Screening 35 recent films and eight revivals, the Four Star Theatre's seventh annual Asian Film Festival has grown immensely from previous years. I considered taking a sublet near Clement and 23rd Avenue so that I could walk to see the many releases I couldn't preview or want to revisit on the big screen.
Revivals include the ADA poster-boy championship Zatoichi Meets the One-Armed Swordsman and King Hu's brilliant Touch of Zen for those left pining for more after the recent Pacific Film Archive "Heroic Grace" series. Fists of Fury commemorates the 30th anniversary of Bruce Lee's death. And fans of Ching Dynasty intrigues should enjoy 1983's Reign Behind the Curtain and its same-year prequel Burning of the Imperial Palace.
As usual, Chinese and Japanese films are the most numerous, but there's also a decent selection from other countries. Indonesia boasts melodramas both urban (the excellent Eliana, Eliana) and rural (The Whispering Sands), plus the rare high school comedy (What's With Love?). Two Vietnamese films (Heading South Going North and Golden Key) contend with the incursions of war into personal lives. Korean horror is represented in the top-grossing Phone.
Thai films include stylized takes on the criminal life (Dang Bailey's and Young Gangsters and Killer Tattoo) and melodramatic adaptations of literary works (Kunpan: Legend of the Warrior and Kwan Riam -- Legend of Love). Kunpan depicts the rise, fall, and rise again of an illustrious warrior whose Faustian pact includes a nasty little "spiritual baby" that fits into the palm of his hand and rips enemies' throats on command. (Where dothose chalk-faced ooga-boogas come from?)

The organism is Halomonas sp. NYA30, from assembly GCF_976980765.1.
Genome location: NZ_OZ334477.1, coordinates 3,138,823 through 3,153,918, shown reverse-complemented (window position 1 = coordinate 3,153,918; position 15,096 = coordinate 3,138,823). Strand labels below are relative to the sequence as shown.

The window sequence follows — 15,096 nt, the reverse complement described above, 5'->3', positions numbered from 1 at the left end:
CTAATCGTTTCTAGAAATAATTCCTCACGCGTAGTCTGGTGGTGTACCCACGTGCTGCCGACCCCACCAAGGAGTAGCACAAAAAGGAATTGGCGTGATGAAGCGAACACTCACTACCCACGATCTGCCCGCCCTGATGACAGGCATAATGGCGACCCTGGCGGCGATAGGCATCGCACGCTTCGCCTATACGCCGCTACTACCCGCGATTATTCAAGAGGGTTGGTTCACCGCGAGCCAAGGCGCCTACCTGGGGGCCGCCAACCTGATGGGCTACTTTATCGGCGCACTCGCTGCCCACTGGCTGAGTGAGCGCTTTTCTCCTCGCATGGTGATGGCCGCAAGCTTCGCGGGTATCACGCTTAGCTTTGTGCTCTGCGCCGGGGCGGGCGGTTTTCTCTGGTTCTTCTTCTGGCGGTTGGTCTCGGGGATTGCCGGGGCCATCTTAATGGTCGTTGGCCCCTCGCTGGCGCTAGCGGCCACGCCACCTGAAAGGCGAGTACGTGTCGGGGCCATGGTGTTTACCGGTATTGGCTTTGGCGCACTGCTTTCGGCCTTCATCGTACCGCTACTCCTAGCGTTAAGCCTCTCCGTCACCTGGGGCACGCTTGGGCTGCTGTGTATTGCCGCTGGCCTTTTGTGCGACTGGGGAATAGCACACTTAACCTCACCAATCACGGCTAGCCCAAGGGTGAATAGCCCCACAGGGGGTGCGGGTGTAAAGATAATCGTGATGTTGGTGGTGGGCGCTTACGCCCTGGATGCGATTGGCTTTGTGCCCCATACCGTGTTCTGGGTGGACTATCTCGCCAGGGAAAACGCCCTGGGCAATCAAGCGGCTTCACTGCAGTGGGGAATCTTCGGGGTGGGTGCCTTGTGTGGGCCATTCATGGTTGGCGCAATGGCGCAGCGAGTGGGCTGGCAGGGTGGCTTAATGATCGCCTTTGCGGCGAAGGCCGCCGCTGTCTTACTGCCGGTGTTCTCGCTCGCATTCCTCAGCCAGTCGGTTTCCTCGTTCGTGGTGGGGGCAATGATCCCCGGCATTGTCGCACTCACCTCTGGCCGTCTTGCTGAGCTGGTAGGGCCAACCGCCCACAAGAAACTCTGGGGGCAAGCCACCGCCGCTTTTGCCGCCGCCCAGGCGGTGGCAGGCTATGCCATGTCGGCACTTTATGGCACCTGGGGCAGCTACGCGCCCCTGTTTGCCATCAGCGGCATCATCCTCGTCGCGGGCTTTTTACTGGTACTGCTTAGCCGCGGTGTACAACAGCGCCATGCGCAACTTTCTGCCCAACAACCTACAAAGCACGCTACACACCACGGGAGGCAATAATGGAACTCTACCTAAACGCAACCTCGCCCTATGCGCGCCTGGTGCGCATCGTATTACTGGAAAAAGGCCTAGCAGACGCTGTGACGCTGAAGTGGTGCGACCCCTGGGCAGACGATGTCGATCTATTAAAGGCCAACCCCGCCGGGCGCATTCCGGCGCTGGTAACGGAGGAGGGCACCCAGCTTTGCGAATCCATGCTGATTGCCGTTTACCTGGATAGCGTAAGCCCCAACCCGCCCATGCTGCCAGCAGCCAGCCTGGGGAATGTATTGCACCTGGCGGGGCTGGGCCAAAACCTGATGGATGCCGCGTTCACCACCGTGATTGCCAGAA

Aside from the perennially and predictably outrageous Miike Takashi feature Ichi the Killer, the Japanese offerings I've seen could use some of that energy. Bounce Ko Gals perpetuates the media stereotype of the Gucci-craving teenage whore, and the films from veteran directors Suzuki Seijun (Pistol Opera) and Okamoto Kihachi (Vengeance for Sale) are comedowns from their earlier, more dynamic works.
What I can recommend is the grand Korean epic Musa the Warrior, which despite its clichéd characterizations is a roaring good time for those who enjoy gory spearwork, armored Mongolian warriors, and Zhang Ziyi as an imperious hostage caught between Korean military envoys and Ming rulers in 15th-century China. I'm also eager to see Sorrow of Brooke Steppe, another epic from Mongolian Saifu Mailisi, director of the underrated and little-seen Genghis Khan. More guaranteed amusement comes in the form of the lavishly expensive, lyrical Bollywood blockbuster Devdas, starring Shahrukh Khan and the ethereally beautiful Aishwarya Rai.